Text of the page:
Fear is a Lousy Pedagogy

 

In January, our family will move to Argentina for five months.

I speak Spanish already. When we first decided to go, I felt relief that I was going to be able to practice the language with my kids before we leave. The more I exposed them to it, the easier our transition abroad will go.

There was only one problem: my girls weren’t interested.

And when I say “not interested,” I don’t mean indifference. It was more like anger. I wasn’t quite sure whether to feel pride or exasperation when my two-year-old loudly told me to speak in English when I tried reading her Spanish board books.

At least she recognized it was Spanish I was speaking?

And my eldest quickly realized that learning Spanish was one of the rungs of a ladder leading thousands of miles away from her family and friends. She told me over and over that she wanted nothing to do with Spanish, Argentina, or my brilliant ideas.

I felt exasperated.

I felt for the kids.

I also felt afraid.

See, I wanted our time abroad to be pleasant. Every word, every phrase would pave the way for more words, more connections, more friendships. If they arrived in country with nothing? If they refused to speak Spanish while we were there? Our whole experiment in getting them competent in Spanish would fail.

And I wondered: Should I insist my eldest learn something she was actively opposed to? Should Spanish be an exception to our interest-led approach to learning? And what would I do when she became angrier and angrier at me?

I took a few deep breaths. I considered my options. And then I realized I was choosing to be afraid, but I could choose differently. I was afraid because my expectations were not matching up to reality. But instead of reacting out of fear, I could simply adjust my expectations.

What if we got to Argentina with absolutely no Spanish? Would that really be failure?

Maybe they wouldn’t be fluent—or even competent–when we came back home. But if I didn’t force the issue now, I knew I had a much better chance of them having a good attitude in-country.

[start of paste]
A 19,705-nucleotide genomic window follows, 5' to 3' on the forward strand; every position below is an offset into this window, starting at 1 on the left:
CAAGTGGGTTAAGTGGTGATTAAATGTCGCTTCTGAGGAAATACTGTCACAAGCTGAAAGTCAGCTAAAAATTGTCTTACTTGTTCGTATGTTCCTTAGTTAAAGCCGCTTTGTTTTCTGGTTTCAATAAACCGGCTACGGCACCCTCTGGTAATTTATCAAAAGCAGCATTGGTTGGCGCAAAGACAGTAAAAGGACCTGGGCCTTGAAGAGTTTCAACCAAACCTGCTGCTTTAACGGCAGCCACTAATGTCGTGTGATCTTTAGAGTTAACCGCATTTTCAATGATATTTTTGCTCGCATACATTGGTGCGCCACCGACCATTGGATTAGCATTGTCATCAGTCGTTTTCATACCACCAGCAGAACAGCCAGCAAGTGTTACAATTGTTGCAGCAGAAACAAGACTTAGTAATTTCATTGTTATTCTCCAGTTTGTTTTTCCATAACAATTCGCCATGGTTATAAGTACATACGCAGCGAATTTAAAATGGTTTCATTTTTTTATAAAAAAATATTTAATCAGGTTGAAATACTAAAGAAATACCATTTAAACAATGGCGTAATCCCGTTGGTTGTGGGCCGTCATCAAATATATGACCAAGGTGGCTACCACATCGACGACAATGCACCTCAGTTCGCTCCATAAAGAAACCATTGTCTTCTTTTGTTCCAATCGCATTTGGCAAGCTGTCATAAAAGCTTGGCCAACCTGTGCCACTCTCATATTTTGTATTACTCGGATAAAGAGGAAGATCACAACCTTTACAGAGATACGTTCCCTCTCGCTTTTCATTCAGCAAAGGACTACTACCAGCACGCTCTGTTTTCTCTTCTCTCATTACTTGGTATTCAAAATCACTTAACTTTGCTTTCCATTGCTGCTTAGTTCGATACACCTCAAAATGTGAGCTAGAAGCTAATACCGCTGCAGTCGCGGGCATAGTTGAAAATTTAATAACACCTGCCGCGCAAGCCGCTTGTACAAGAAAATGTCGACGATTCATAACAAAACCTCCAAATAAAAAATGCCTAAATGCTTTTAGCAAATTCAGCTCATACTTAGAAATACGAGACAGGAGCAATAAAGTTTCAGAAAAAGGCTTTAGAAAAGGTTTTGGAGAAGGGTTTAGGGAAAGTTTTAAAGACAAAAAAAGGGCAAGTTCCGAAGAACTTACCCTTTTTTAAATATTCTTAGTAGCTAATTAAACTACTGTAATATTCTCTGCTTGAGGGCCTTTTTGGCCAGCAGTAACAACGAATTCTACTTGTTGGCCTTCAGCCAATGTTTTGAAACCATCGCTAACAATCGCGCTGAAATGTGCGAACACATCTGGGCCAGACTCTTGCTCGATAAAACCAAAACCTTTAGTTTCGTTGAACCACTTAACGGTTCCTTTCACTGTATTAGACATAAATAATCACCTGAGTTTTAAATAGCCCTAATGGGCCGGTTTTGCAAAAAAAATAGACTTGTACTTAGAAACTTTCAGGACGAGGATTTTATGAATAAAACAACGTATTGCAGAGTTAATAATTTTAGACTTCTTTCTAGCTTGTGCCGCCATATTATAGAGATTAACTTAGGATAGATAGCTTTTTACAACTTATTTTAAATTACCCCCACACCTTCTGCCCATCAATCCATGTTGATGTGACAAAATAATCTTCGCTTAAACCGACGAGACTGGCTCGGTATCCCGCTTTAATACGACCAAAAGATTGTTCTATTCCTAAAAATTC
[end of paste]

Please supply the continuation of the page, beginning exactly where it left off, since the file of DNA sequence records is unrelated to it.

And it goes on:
I know how terrifying the prospect of moving abroad is. I’m terrified myself, and I’ve done it before. So I chose to radically change my expectations of my daughters. Perhaps this trip would only expose them to Spanish. Perhaps more language practice would come after we came back home. Or if we have a good time with our adventure, perhaps they would want to do something similar in a few years, and would then be willing to study language on their own steam.

Stepping back from my fear and my expectations, I could see that I’d been using all-or-nothing thinking. And that thinking was a lie. I decided to let God be in charge of their language learning.

I also decided to let them watch as many Spanish videos as they wanted each day, if they were interested.

They mostly weren’t. But they were a little. And then more so. And then they said yes to a few Spanish music CDs with accompanying songbooks. We listened to them in the car, and sang along, happily. The iPad apps proved popular too. The oldest wanted to practice a few words before a Spanish-speaking friend came over. She said yes when I asked her if she wanted to attend a Spanish language class come fall.

And six months later, I realize that despite not teaching them anything, they’ve learned plenty. Probably more than if I’d made it a fight. My kids are far from fluent, but they’re engaging with Spanish materials at least a few times a week, they can count, recognize animal names, respond to hello and goodbye, and—most importantly …

They’re happy to do so.

And me? I’m no longer afraid. More and more I’m seeing that if God led us to try this crazy adventure then He can provide the tools to make it happen.

I’m a worrywart. Trusting God and my kids doesn’t often come naturally. But as an overall philosophy it—surprise!—is proving a better bet than the alternative.

~ Today’s guest post comes from Heather at A Little Yes

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